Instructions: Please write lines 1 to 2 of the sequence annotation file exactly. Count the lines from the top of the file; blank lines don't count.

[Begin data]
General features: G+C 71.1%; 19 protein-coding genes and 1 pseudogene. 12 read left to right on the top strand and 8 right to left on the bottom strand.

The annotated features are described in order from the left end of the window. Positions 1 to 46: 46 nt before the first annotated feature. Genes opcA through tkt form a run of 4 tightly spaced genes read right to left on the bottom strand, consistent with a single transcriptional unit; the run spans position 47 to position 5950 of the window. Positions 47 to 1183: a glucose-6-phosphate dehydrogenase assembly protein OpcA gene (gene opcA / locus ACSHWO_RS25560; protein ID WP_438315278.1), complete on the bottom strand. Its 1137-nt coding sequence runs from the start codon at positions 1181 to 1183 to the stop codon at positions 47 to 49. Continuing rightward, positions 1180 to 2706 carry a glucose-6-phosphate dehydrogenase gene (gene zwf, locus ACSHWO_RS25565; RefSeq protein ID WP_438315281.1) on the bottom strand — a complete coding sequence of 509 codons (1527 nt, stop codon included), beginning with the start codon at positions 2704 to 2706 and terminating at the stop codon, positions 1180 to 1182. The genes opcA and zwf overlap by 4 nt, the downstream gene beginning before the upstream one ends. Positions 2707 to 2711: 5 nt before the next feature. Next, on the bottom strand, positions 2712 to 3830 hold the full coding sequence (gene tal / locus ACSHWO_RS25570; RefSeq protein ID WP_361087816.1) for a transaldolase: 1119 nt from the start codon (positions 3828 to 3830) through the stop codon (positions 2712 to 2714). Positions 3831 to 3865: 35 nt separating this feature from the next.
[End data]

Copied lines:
General features: G+C 71.1%; 19 protein-coding genes and 1 pseudogene. 12 read left to right on the top strand and 8 right to left on the bottom strand.

The annotated features are described in order from the left end of the window. Positions 1 to 46: 46 nt before the first annotated feature. Genes opcA through tkt form a run of 4 tightly spaced genes read right to left on the bottom strand, consistent with a single transcriptional unit; the run spans position 47 to position 5950 of the window. Positions 47 to 1183: a glucose-6-phosphate dehydrogenase assembly protein OpcA gene (gene opcA / locus ACSHWO_RS25560; protein ID WP_438315278.1), complete on the bottom strand. Its 1137-nt coding sequence runs from the start codon at positions 1181 to 1183 to the stop codon at positions 47 to 49. Continuing rightward, positions 1180 to 2706 carry a glucose-6-phosphate dehydrogenase gene (gene zwf, locus ACSHWO_RS25565; RefSeq protein ID WP_438315281.1) on the bottom strand — a complete coding sequence of 509 codons (1527 nt, stop codon included), beginning with the start codon at positions 2704 to 2706 and terminating at the stop codon, positions 1180 to 1182. The genes opcA and zwf overlap by 4 nt, the downstream gene beginning before the upstream one ends. Positions 2707 to 2711: 5 nt before the next feature. Next, on the bottom strand, positions 2712 to 3830 hold the full coding sequence (gene tal / locus ACSHWO_RS25570; RefSeq protein ID WP_361087816.1) for a transaldolase: 1119 nt from the start codon (positions 3828 to 3830) through the stop codon (positions 2712 to 2714). Positions 3831 to 3865: 35 nt separating this feature from the next.